Mobile phone based business network for Entrepreneurs launched by Grameen Foundation and Qualcomm

Grameen Foundation, together with Qualcomm Incorporated (Nasdaq: QCOM), through its Wireless Reach™ initiative, and Bakrie Telecom, today announced the launch of the Application Laboratory in Indonesia (AppLab Indonesia).  Building on Grameen Foundation’s pioneering AppLab initiative in Uganda, AppLab Indonesia delivers new and innovative products, information services and business opportunities tailored to the needs of the poor and specifically designed to increase their incomes.

AppLab Indonesia builds on work started in 2009 to create a network of micro-entrepreneurs to adopt mobile phone-based business opportunities.  AppLab Indonesia will develop avenues for business learning and provide other essential information to help increase their bargaining power and income.  To ensure long-term support for this growing network, Grameen Foundation, Qualcomm and Bakrie Telecom, incubated PT RUMA, an Indonesian social enterprise which translates to mean “your micro-business partner.”  PT RUMA operates as an implementing partner to help poor micro-entrepreneurs to first become electronic airtime resellers, and then to expand their businesses with new AppLab products and services that will further increase their income.grameen foundation entrepreneurs

“Entrepreneurship is essential towards strengthening economies and social development. Through AppLab Indonesia, we are creating specialized wireless products and services that allow micro-entrepreneurs in Indonesia to start new businesses and have access to real-time data, helping them to build a more efficient and profitable business,” said John Stefanac, vice president of Qualcomm and president of Qualcomm Southeast Asia and Pacific.  “We are proud to be part of AppLab Indonesia as it is yet another example of how wireless technology can stimulate economic growth and enhance the livelihoods of people in underserved communities in Indonesia.”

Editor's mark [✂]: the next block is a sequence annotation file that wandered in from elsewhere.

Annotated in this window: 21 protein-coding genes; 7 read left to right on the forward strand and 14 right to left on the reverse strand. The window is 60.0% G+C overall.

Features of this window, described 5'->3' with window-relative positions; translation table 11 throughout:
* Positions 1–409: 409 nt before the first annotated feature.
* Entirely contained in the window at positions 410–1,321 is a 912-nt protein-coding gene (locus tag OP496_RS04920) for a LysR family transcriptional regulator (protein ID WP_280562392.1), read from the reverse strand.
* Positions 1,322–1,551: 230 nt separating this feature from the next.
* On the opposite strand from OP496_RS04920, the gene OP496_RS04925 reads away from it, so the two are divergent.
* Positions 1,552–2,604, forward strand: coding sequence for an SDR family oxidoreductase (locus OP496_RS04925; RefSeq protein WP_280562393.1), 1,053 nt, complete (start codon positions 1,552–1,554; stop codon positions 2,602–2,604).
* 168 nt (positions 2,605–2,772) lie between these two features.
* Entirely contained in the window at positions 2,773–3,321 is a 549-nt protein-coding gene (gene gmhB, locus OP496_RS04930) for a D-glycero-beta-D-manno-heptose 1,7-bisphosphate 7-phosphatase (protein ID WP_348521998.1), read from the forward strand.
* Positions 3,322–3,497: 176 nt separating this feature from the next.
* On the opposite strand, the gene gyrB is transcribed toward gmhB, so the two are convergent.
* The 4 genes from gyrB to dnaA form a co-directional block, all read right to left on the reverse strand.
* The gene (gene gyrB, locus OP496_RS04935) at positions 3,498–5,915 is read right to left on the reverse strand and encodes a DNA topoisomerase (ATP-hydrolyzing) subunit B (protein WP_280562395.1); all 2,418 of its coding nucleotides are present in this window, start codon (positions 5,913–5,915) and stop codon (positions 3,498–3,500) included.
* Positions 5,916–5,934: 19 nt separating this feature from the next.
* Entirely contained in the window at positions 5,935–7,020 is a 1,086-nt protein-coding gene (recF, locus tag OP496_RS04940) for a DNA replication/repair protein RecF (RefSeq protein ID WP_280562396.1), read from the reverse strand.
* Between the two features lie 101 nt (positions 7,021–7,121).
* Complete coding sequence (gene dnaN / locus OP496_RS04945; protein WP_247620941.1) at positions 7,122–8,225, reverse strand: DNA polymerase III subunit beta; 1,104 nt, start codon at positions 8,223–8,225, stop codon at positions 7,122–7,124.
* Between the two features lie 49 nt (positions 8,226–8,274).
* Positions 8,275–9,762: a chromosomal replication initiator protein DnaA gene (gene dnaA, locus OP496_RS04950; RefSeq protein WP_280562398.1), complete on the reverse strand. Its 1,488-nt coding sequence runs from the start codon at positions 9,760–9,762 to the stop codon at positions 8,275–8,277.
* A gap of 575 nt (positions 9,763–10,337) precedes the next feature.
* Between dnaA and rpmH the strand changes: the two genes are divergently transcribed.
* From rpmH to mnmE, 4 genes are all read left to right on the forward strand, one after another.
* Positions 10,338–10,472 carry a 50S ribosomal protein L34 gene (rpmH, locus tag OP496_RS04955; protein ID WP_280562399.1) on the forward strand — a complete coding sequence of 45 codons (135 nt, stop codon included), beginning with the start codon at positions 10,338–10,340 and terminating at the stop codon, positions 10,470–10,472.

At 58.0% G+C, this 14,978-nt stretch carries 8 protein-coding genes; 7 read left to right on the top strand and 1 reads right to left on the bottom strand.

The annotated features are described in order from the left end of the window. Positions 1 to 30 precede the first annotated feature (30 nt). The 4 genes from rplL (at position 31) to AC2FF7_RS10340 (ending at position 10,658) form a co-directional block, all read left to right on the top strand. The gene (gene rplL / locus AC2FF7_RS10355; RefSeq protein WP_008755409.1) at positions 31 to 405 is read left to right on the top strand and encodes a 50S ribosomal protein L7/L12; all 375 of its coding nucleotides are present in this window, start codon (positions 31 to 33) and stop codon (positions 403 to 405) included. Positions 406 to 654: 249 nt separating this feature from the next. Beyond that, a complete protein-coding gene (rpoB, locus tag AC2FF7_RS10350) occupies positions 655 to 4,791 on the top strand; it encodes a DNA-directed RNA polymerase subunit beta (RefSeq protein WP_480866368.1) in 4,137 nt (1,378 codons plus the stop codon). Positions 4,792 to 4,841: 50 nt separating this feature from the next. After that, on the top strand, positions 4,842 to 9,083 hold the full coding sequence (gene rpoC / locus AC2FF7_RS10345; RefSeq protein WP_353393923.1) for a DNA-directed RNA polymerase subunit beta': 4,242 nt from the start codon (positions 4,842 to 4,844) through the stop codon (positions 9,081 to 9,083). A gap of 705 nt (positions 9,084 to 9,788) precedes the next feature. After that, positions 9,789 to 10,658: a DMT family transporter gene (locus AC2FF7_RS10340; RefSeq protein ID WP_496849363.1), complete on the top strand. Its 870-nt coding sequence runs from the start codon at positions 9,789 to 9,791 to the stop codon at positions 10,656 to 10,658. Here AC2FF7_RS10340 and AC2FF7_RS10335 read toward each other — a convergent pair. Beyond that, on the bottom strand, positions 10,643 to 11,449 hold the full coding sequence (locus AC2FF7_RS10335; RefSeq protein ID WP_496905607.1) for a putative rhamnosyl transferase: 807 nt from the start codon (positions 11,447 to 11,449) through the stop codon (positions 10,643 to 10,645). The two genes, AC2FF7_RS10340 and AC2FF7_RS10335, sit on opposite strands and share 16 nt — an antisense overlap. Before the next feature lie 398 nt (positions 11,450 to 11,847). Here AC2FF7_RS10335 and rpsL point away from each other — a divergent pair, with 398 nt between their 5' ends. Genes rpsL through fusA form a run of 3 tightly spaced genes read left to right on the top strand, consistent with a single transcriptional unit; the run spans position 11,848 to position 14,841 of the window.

An estimated 63 percent of Indonesia’s economy is driven by the informal sector, so efficiency gains in this sector can have a meaningful effect on the macro-economy in Indonesia.  At the micro-economic level, connecting hardworking people to better jobs, along with paying micro-entrepreneurs to maintain an active portfolio of these job seekers, can have a transformative effect on their lives and livelihoods.

“As we work with Qualcomm and Bakrie Telecom to empower the poorest people in Indonesia to transform their own lives, an essential tool we can put in their hands is a mobile phone loaded with services that enable access to new business and job opportunities,” said Jennifer Meehan, chief executive officer, Asia Region, Grameen Foundation.   “As such, these services can substantially increase the amount and predictability of their income streams, leading to improved health, nutrition and educational opportunities in the household, which are the core elements that can break the generational cycle of poverty.”

“We believe access to telecommunications services is the birthright of every Indonesian,” said Erik Meijer, deputy president director of Bakrie Telecom. “As a leader in providing affordable wireless services to Indonesia, we are proud to be a part of AppLab Indonesia, which will offer our customers embedded value-added services that they can use to earn additional income and work themselves out of poverty.”

To date, more than 300,000 unique customers have been served through PT RUMA’s rapidly growing network of more than 4,500 micro-entrepreneurs.  An estimated 47 percent of the micro-entrepreneurs who stay in the portfolio for more than four months have moved above the poverty line, and more than 90 percent of the businesses are owned by women.  One example of these services is “Kerjalokal,” or “Day Job Search,” which connects the poor in Indonesia to informal sector job opportunities, increasing the chances of stable income for the household. Through subscription services offered by PT RUMA micro-entrepreneurs in their community, job seekers pay less than thirty cents per week and in return receive a daily SMS with a job listing that meets three criteria: their location, their specified job category and their preferred salary range.

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